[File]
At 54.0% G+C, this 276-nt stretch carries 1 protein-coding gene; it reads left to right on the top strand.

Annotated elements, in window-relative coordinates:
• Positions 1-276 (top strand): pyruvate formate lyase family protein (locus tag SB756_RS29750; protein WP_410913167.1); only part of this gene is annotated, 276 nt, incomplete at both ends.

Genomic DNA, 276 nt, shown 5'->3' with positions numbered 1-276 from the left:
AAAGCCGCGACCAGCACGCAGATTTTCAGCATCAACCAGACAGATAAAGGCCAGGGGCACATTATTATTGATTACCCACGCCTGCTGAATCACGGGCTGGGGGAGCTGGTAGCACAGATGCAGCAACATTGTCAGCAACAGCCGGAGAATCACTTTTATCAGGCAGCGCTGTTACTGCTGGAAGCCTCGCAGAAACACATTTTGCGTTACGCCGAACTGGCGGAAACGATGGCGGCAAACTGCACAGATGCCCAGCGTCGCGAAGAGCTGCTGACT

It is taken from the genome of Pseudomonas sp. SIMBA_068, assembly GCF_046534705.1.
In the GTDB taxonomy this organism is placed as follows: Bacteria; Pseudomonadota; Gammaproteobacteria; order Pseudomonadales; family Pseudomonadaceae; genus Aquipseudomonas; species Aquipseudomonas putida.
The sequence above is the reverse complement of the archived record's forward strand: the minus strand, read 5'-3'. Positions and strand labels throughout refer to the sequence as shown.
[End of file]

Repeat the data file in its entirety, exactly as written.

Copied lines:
At 54.0% G+C, this 276-nt stretch carries 1 protein-coding gene; it reads left to right on the top strand.

Annotated elements, in window-relative coordinates:
• Positions 1-276 (top strand): pyruvate formate lyase family protein (locus tag SB756_RS29750; protein WP_410913167.1); only part of this gene is annotated, 276 nt, incomplete at both ends.

Genomic DNA, 276 nt, shown 5'->3' with positions numbered 1-276 from the left:
AAAGCCGCGACCAGCACGCAGATTTTCAGCATCAACCAGACAGATAAAGGCCAGGGGCACATTATTATTGATTACCCACGCCTGCTGAATCACGGGCTGGGGGAGCTGGTAGCACAGATGCAGCAACATTGTCAGCAACAGCCGGAGAATCACTTTTATCAGGCAGCGCTGTTACTGCTGGAAGCCTCGCAGAAACACATTTTGCGTTACGCCGAACTGGCGGAAACGATGGCGGCAAACTGCACAGATGCCCAGCGTCGCGAAGAGCTGCTGACT

It is taken from the genome of Pseudomonas sp. SIMBA_068, assembly GCF_046534705.1.
In the GTDB taxonomy this organism is placed as follows: Bacteria; Pseudomonadota; Gammaproteobacteria; order Pseudomonadales; family Pseudomonadaceae; genus Aquipseudomonas; species Aquipseudomonas putida.
The sequence above is the reverse complement of the archived record's forward strand: the minus strand, read 5'-3'. Positions and strand labels throughout refer to the sequence as shown.